Elizabeth Constable

7

‘Betty’ discusses growing up in a happy family of 11 children as the youngest girl. Describes how her mother made ends meet using club cards and ‘diddlums’. Lived in Holderness Road area. Left school at 15 and worked in ‘Steradent’ department at Reckitt’s, later became a cook working in school dinners and Reckitt’s canteen. Describes her early social life particularly going out dancing and dance halls.

 

Media No: 1004
Interviewee Forename: Elizabeth
Interviewee Surname: Constable
Year of Birth 1937
Interviewer: Dan Dearing
Location: Unity In Community, Endike Lane
Date of Interview: 04/02/2016
Duration (HH:MM:SS): 00:18:55

Time Code Notes

[00:00:00] Betty was born in Hedon Road Maternity Hospital on 12th May 1953, Coronation Day. She was the youngest girl of eleven siblings. She recalls a happy upbringing despite their being little money. She ran errands for a neighbour and shared the half crown with her mother. Betty’s older sisters were in the ATS.

[00:02:15] Betty’s mother used to have club cards and would shop on Whitefriargate, maybe buying a new dress. She would shop in Boyes with an occasional visit to the more expensive Marks & Spencer. She recalls Holderness Picture Place and other cinemas on Holderness Road. Betty remembers having a piano and a black and white television. She recalls rationing and getting bananas.

[00:04:18] When Betty left school she got a job at Reckitts working in the Steradent department. She remembers the dances at the weekends when they would cover the swimming pool. If they ‘got a lad’ they would go in the changing rooms. Betty’s uncle converted a railway carriage into a caravan which was parked at Nettleton’s Field in Withernsea. She remembers going to the beach and eating chips.

[00:06:06] Betty used to go dancing at Reckitts and sometimes the City Hall or East Park Ballroom. Betty talks about Christmas and using her father’s socks for Father Christmas. There would be an orange and an apple, maybe sweets or a banana and sometimes something new to wear.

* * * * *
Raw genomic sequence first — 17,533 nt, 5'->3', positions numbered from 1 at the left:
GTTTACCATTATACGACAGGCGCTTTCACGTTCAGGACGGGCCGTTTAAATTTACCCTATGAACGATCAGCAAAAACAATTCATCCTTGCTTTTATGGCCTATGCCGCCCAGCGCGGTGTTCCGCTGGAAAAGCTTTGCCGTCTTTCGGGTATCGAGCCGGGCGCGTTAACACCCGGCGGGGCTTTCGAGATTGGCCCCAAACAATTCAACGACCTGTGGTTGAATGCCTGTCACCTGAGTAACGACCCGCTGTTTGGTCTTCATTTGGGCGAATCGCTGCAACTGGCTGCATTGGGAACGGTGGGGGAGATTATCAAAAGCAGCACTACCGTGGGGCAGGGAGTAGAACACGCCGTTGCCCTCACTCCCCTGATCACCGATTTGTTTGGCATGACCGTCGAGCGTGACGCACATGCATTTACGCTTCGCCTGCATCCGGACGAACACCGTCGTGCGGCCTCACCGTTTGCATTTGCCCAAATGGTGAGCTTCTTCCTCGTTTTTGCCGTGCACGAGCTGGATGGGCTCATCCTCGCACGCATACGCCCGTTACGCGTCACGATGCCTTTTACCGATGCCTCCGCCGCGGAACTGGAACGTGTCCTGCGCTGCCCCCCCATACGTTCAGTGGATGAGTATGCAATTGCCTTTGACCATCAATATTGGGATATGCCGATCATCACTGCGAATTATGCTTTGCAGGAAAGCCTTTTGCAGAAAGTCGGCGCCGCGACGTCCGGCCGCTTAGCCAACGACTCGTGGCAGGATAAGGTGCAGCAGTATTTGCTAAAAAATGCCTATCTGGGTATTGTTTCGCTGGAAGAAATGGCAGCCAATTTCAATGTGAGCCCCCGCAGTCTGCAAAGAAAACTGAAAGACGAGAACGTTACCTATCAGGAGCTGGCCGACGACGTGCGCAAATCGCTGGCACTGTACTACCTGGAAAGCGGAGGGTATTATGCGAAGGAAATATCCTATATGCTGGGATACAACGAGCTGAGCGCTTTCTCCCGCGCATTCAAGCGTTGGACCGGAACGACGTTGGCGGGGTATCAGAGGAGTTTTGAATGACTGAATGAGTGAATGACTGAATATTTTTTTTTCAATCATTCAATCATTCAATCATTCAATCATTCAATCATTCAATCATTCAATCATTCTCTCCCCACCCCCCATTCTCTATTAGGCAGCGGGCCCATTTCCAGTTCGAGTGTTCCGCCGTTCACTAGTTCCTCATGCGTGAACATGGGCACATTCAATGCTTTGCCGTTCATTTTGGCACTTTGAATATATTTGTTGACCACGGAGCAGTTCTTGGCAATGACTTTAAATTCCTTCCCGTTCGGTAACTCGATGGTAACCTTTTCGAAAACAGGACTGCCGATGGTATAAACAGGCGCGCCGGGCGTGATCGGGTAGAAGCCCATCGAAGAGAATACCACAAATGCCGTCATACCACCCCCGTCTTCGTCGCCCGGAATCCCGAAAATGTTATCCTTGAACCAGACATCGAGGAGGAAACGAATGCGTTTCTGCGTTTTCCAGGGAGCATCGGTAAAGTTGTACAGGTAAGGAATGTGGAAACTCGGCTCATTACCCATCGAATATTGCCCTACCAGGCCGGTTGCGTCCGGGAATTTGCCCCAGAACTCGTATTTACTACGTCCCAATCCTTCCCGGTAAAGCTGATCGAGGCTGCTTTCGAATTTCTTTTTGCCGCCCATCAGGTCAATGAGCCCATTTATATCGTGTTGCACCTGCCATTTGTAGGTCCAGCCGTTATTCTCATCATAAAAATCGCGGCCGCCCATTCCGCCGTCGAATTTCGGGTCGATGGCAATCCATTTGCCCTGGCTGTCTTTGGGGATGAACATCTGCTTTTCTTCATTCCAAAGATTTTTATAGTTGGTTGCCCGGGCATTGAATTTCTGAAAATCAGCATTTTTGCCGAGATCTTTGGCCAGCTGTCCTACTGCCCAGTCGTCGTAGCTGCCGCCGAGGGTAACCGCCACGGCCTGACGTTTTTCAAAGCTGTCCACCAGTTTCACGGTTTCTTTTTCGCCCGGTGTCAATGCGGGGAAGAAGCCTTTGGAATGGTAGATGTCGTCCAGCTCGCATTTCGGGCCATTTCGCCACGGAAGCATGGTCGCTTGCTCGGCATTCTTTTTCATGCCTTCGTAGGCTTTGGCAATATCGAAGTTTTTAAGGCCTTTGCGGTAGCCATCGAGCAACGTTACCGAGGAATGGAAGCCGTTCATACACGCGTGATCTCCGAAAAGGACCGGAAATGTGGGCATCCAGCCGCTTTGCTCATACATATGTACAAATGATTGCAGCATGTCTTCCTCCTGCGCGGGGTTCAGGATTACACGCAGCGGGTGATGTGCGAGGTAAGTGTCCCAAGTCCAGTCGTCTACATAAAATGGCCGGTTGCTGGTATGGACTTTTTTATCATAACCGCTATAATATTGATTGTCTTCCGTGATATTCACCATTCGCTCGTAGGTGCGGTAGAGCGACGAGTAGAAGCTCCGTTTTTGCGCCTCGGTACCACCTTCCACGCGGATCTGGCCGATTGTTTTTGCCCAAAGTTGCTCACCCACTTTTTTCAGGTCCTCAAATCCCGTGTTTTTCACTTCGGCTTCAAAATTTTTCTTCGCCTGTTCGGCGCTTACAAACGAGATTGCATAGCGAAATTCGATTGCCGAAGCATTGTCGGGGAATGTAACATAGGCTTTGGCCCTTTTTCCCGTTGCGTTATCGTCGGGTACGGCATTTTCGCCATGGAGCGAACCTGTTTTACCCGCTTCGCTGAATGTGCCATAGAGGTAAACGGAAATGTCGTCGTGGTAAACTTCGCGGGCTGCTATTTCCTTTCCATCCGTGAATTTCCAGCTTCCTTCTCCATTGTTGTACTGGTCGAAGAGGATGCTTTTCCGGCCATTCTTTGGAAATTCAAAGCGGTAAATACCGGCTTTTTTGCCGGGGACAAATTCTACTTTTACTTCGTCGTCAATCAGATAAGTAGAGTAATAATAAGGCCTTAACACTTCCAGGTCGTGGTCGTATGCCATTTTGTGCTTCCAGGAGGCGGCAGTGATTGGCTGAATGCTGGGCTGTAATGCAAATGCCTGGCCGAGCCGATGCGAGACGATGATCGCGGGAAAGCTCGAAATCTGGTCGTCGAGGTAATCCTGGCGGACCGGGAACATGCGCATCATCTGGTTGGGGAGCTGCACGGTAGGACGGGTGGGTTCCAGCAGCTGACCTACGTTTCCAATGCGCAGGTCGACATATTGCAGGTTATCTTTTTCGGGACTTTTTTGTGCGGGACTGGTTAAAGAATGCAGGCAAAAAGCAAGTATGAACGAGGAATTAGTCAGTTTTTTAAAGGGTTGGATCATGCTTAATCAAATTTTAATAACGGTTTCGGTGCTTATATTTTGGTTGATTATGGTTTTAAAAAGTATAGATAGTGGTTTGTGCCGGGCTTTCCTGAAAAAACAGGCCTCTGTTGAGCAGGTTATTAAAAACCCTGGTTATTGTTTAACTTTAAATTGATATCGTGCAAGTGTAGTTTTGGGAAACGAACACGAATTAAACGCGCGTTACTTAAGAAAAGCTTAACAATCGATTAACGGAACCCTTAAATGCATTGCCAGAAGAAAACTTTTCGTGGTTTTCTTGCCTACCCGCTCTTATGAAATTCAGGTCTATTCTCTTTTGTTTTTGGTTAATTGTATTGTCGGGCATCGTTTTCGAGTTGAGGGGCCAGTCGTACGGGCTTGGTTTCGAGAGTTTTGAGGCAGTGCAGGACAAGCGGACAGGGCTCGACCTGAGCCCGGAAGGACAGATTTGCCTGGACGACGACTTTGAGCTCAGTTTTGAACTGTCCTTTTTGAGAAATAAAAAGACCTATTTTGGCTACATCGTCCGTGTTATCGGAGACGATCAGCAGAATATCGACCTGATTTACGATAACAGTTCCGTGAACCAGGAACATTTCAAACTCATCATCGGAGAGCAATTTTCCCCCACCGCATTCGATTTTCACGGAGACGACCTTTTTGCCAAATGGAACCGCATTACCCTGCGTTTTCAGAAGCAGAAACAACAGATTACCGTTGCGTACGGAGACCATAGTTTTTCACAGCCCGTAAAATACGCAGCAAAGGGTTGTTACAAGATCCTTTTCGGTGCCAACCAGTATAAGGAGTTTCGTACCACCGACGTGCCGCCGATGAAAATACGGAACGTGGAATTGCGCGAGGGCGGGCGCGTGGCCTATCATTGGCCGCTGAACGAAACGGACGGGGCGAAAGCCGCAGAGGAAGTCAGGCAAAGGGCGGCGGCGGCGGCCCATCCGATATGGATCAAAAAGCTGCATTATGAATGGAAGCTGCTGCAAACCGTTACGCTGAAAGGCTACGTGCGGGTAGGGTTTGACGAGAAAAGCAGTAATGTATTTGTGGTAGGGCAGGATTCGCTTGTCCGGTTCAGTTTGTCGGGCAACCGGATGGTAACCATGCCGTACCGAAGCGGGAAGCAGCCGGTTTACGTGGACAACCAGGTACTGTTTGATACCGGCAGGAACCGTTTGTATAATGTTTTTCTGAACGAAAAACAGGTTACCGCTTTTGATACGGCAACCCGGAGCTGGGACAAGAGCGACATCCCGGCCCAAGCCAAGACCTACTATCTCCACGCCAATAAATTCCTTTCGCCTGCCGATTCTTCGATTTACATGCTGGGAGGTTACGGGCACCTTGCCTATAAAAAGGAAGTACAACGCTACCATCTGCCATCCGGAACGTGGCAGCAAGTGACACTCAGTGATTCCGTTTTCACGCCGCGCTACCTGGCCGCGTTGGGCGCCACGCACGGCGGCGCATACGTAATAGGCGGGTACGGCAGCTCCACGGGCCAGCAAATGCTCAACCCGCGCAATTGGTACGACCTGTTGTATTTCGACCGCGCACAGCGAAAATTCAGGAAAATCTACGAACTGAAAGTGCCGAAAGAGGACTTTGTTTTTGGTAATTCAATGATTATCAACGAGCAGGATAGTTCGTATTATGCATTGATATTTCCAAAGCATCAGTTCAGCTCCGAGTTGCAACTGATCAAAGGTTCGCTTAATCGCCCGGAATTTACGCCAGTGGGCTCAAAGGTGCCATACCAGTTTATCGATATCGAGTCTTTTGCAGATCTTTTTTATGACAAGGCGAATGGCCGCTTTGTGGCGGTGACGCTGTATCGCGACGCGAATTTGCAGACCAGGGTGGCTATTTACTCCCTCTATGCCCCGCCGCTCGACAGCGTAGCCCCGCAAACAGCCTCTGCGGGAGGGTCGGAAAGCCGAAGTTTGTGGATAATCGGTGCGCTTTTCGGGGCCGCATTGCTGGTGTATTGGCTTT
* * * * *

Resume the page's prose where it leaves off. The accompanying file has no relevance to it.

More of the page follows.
[00:06:50] Betty was visiting City Hall recently and it brought back memories. She recalls that if you got a lad you went on balcony with him. She remembers more about the cinemas including ‘Royalty’ on Newbridge Road.

[00:07:59] Trousers were never worn at the dance halls, it was always dresses. Betty, as the youngest girl, had hand me down dresses that were often too big for her, but it didn’t bother her.

[00:08:32] A dance hall night was always live music. They would sit in the cubicles until they were asked to dance. Some of the bands were well known.

[00:09:05] Betty’s Grandparents lived on the pier next to the Fruit Market. They would get bananas and, if there was money, an ice-cream. She remembers the horse wash at the pier.

[00:10:00] At the dance halls the boys would give you a kiss but nothing else.

[00:10:19] Betty worked at Mayfair and Savoy cinemas selling ice-creams, she remembers the old money. She didn’t open her wage packet until she got home.

[00:11:02] When she was 18 she went ‘on board’. She would give her mum half of her wages as board payment. As the youngest girl she would be sent to the pawn shop with her Dad’s best suit. It was off Courtney Street on Arundel Street. She would maybe get £1 or £2 on a suit. Her father liked a bet but the police would be watching. It was down a terrace in Balfour Street.

[00:12:34] Betty went to Buckingham Street school which was called ‘Mucky Bucky’. If you were posh you went to Craven Street school. From there, if you were clever, you went to Malet Lambert. Betty didn’t go there.

[00:12:57] Betty worked at Reckitt’s. Over the years she went to college and qualified as a cook. She worked in schools and then worked in the canteen at Reckitts. She recalls the big boilers where the potatoes and vegetables were cooked and then rice pudding and sago. It was hard work.

[00:13:52] Betty got married at St Andrew’s although it is pulled down now and old people’s homes have been built there. There was an indoor swimming baths on Holderness Road with a big Methodist church opposite.

[00:15:10] Betty remembers having a diddlum. She describes it like putting money in the bank. She would have a little book and would get the money back at Christmas with interest.

[00:16:16] She left school when she was 15 and got married at 20. She thinks she had to leave work when she got married.

[00:17:06] Betty’s sister was the landlady at Bonny Boat on Spring Bank. They would use the tips to buy things in the sales in town. Her Mum bought underwear with her club card and bought them bigger so they lasted longer. Betty says that they never wore bras.

These time code notes are provided as a rough guide to the above recording. Untold Hull would like to thank all the volunteers who took part for their time and hard work in producing this information.